Hanna Hipp (mezzo-soprano), Tiffin Boys Choir, Philharmonia Chorus, Royal Philharmonic Orchestra / Vasily Petrenko
Mahler Symphony no.3 in D minor (1895-6)
Royal Albert Hall, London
Thursday 27 April 2023
Reviewed by Richard Whitehouse Photo of Vasily Petrenko (c) Ben Wright
The Royal Philharmonic Orchestra series of those Mahler symphonies featuring voices came to its conclusion this evening with the Third Symphony, the longest and most encompassing of his cycle with its trajectory ranging from the awakening of life to its divine transcendence.
The first part, comprising Mahler lengthiest purely orchestral movement, presents a stern test in terms of its overall pacing and characterization. Vasily Petrenko had its measure right from the opening fanfare, as powerfully intoned by eight horns in unison, via graphic depictions of inanimate nature (its trombone recitative balefully rendered by Matthew Gee) and its march-like reawakening, to the forceful expressive contrast Mahler invests into this extended sonata design as it advances to a joyous peroration that was superbly controlled and projected here.
Although the published score makes no mention, Mahler evidently favoured a lengthy pause before going into the second part. By allowing barely a minute to elapse, Petrenko arguably left insufficient breathing-space (for the audience if not the musicians) and so undersold the effect of what ensues. Not that this Tempo di Menuetto lacked for poise or insouciance – its chamber-like orchestration exuded a confiding intimacy, with the lingering regret at its close deftly implied. No less persuasive was the third movement, a scherzo whose capricious outer sections found purposeful accord with episodes where the offstage post-horn solos (elegantly delivered by Toby Street) unfolded without hint of indulgence; Petrenko mindful to inject a degree of danger into the final return of the opening music as this heads to its fractious close.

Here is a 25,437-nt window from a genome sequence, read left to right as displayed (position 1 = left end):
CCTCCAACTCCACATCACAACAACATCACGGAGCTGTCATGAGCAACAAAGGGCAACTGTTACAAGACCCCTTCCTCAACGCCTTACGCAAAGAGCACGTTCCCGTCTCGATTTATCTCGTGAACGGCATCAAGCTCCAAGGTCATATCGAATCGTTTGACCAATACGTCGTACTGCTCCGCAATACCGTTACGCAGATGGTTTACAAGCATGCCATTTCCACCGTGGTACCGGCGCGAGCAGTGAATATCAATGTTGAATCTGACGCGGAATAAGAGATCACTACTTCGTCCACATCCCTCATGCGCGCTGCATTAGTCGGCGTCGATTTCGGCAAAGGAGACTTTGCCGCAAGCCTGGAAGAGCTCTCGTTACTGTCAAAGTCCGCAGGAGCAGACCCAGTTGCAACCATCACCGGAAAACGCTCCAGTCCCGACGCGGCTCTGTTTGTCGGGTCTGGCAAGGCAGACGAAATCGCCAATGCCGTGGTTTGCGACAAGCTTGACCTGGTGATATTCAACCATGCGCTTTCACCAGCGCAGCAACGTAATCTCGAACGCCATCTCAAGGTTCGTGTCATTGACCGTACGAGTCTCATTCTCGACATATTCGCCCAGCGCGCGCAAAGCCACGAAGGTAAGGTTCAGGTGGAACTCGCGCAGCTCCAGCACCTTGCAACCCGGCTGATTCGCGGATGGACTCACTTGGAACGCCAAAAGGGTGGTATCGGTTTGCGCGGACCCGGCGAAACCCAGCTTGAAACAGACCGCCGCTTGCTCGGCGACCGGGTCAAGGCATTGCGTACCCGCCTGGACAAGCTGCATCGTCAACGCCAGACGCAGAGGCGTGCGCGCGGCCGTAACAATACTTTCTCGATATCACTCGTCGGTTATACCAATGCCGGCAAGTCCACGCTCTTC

Once again, a slightly longer pause than Petrenko allowed might have given listeners time to settle before the closing three movements – (rightly) played without a break. Not that Hanna Hipp, in situ at stage-left, was other than assured in her contribution to the setting of (part of) Friedrich Nietzsche’s Mitternachts-Lied with its presentiment of eternal life; such unforced eloquence abetted by the hushed intensity of the RPO’s playing. The brief if pertinent setting of Es sungen drei Engel offered the necessary contrast, Hipp sounding a note of uncertainty or even doubt in the context of animated singing from the combined children’s and women’s voices. Here, too, Petrenko’s decision to use actual rather than tubular bells added greatly to the aura of child-like though never merely coy innocence with which this music is infused.
On to the finale – an adagio drawing on precedents from Beethoven and Bruckner, and which crowned this performance in all respects. If the flowing tempo that Petrenko adopted initially seemed a little passive, the seamlessness with which conflicting elements were drawn into the discourse, together with the preparation for and the shaping of each climax, on the way to its apotheosis left no doubt as to his identity with this movement. Neither was there any hint of bathos as striding timpani underpinned those closing bars with their intimations of sublimity.
A memorable performance, then, which brought out the sheer scale and ambition of Mahler’s conception while underlining the all-round excellence of the RPO near the end of its second season with Petrenko. Hopefully there will be further Mahler to come from this partnership.
You can read all about the 2022/23 season and book tickets at the Royal Philharmonic Orchestra website. Click on the artist names for more on Hanna Hipp, Tiffin Boys Choir, Philharmonia Chorus and conductor Vasily Petrenko